Wasting $ on a REVERSE type SMOKER

Discussion in 'Reverse Flow' started by killerpits, Oct 17, 2015.

  1. Hope To not offend anyone, but I've built all types of smokers and the placement of the intakes and outakes are all you need to know how to do. To keep even temperature across your pit and to also be able to adjust for different temps across your pit. Here is a picture of a backyard pit I have doing just that built the conventional way using 1/4" cold rolled carbon steel. 24" diameter.

  2. jckdanls 07

    jckdanls 07 Master of the Pit Group Lead OTBS Member

    If it works and your happy... that's all that counts ...
  3. mneeley490

    mneeley490 Master of the Pit OTBS Member

    I suppose if you were to lower the chimney outtake to the bottom of the opposite side of the firebox, it would do the essentially the same thing as a reverse flow?
  4. Yes just below the cooking grate and bring the heat in just above the cooking grate. With a heat deflector installed to keep the heat off the grate at the intake side.

  5. chef jimmyj

    chef jimmyj Smoking Guru Staff Member Moderator Group Lead OTBS Member

    Nice rig...101 ways to cook an Egg or build a Smoker...JJ
  6. mneeley490

    mneeley490 Master of the Pit OTBS Member

    Nice, thanks for sharing. We love food and food for thought. [​IMG]
  7. Yes I agree. I just wanted to share what I have found out. I hope this helps others that are trying to decide if they want to go conventional or reverse. I understand there is other opinions. I look forward to hearing them.
  8. pineywoods

    pineywoods Smoking Guru Staff Member Administrator Group Lead SMF Premier Member

    I'm glad I wasted my money on my reverse flow I like it and as was said to each their own
  9. Yea I'm not meaning to judge people for it the post I put up isn't the way I meant to say it. But if anyone is doing a reverse type to obtain even temperature across the pit. I'm just trying to let it be known it can be done the conventional way by getting the airflow correct.
  10. Ive always wanted to do a build as you describe, but always had two concerns;

    With such a low exhaust pipe, the stail air and moisture build up on the top inside of the CC might give the food too strong a flavor for my taste.

    And with the firebox dumping into the CC so close to the food I wonder if not only would it brown the meat heavily on one side , but also allow ash and soot onto the meat , more so than other styles of cookers
  11. If you raise the exhaust stack up to fix the first concern, now your dumping all your heat, making it very inefficient due to no mass absorbing the heat before it can exit.

    Same if you try to divert the air flow up and over the meat to keep from browning or sooting it up.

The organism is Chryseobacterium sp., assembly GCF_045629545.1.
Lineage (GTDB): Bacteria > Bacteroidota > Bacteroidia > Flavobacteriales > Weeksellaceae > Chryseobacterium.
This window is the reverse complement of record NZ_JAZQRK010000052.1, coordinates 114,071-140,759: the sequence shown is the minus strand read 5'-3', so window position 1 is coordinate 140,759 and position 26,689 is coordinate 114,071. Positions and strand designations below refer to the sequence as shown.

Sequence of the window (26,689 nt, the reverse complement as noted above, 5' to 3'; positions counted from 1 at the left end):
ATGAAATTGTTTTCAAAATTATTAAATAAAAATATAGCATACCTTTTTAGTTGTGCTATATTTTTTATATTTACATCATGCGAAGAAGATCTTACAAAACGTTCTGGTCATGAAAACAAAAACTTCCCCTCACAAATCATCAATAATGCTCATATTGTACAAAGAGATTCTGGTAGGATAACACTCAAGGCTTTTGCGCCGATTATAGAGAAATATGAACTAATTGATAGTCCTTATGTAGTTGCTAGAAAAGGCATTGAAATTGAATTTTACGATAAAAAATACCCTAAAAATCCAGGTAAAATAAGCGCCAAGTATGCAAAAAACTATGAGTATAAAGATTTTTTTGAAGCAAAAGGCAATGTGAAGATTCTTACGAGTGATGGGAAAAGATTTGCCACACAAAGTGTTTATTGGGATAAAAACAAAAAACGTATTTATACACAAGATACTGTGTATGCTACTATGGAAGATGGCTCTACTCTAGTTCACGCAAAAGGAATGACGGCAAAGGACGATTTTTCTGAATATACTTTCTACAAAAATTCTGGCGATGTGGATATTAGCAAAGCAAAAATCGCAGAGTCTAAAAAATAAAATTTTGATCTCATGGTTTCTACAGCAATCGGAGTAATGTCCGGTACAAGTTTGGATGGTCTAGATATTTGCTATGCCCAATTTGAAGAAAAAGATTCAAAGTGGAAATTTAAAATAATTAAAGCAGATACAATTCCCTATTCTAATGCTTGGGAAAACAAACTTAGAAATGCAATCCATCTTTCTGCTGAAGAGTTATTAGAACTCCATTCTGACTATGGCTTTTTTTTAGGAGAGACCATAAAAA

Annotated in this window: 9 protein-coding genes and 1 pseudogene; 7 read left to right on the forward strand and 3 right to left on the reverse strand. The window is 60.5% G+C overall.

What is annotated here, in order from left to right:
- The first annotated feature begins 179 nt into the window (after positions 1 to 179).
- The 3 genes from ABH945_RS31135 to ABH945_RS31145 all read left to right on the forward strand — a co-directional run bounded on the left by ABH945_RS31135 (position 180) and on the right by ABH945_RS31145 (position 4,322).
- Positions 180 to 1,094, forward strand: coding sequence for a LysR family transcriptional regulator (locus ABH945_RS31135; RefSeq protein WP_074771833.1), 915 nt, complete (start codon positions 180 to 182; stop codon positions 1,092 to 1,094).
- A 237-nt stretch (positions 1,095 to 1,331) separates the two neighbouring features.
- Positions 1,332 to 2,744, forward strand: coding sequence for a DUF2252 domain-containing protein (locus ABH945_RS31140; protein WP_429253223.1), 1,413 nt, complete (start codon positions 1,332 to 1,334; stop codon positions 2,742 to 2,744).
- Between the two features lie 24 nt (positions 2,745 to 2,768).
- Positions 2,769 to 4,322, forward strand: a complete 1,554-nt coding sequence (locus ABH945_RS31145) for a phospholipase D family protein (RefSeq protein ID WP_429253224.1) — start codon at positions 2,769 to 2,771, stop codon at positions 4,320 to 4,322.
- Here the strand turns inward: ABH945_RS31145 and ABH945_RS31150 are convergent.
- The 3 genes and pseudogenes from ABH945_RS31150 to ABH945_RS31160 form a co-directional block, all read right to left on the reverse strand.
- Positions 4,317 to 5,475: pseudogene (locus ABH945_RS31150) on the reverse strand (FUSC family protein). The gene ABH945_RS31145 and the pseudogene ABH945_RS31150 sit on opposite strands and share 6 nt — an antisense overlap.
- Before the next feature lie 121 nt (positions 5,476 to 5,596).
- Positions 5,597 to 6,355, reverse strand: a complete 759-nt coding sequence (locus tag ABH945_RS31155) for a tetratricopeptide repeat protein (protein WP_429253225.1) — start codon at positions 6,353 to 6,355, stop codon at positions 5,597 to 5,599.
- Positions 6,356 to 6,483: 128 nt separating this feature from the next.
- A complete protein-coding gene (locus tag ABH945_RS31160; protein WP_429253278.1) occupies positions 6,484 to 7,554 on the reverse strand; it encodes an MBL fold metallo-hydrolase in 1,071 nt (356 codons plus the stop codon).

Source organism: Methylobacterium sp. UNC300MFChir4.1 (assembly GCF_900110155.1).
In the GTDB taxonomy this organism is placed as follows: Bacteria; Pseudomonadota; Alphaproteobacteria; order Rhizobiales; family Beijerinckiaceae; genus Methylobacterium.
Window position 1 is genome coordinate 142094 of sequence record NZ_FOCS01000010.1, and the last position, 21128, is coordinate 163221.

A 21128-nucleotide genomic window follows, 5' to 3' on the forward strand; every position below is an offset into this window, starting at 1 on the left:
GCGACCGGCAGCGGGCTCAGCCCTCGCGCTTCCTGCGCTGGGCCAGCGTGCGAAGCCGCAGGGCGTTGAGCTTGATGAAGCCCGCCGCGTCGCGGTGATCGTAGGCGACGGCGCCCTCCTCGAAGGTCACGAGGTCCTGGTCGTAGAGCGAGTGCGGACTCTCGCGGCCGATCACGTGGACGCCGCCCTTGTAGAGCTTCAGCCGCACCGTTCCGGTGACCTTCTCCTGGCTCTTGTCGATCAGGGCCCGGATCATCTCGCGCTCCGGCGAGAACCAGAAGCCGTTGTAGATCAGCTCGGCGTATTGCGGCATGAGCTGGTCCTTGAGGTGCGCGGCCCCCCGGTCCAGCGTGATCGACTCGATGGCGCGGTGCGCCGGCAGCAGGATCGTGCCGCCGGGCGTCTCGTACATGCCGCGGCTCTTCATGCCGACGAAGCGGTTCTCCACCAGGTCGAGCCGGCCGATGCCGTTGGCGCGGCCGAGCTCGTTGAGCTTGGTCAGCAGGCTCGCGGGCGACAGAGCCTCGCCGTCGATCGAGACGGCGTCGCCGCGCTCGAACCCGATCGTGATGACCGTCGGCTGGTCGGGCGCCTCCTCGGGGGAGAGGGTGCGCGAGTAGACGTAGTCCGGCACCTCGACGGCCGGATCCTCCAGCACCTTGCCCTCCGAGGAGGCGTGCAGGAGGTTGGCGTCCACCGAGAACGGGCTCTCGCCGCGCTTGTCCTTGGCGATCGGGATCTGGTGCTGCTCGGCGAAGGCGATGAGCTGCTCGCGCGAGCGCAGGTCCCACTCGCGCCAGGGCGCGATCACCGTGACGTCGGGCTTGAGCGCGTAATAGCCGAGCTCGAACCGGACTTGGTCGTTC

Just my concerns with that style cooker. Like I said, Ive never played with building one ....yet.
  12. Next virgin 250 gallon tank I can get will be turning into something like this. I want to collect the heat lost off the top of the firebox , helping it be more efficient . Also need it to be easier to clean out that a reverse flow thats why the pipe instead of plate.
  13. Here
  15. To answer your question. The moisture doesn't build up any more than any other type smoker. And the deflector that is installed keeps any direct heat off the grate. I will post a picture next time I fire it up with biscuits all over so everyone can see how even temp it is. Also ash has never been a problem. Since I do not cook on it with the dampers open very much to keep the temp down this doesn't cause a really strong vacuum.
  16. The type smokers I build to test this on are built to where if I close the dampers it will extinguish the fire. This also allows me to control the amount of wood I burn.
  17. Have you ever tried recessing the firebox partially under the CC and cutting the hole in the top of the firebox so the air goes straight up into the CC? I always wondered if that would work better on those jambo style cookers
  18. I'll be using this smoker in a couple of weeks at a competition. Look forward to getting some judges opinions on how the food taste off of it. So far family and friends all say it's great. If you ever try to build one like this. I promise you won't be disappointed.
  19. No the way I'm doing it is to use the heat that rises as it enters the fire pit and is deflected towards the top of the pit as it travels to the other side the exhaust pipe that is cut out just below the rack. pulls the heat and smoke downward.
  20. If you compare this way of doing it to a Jambo it is almost the same.

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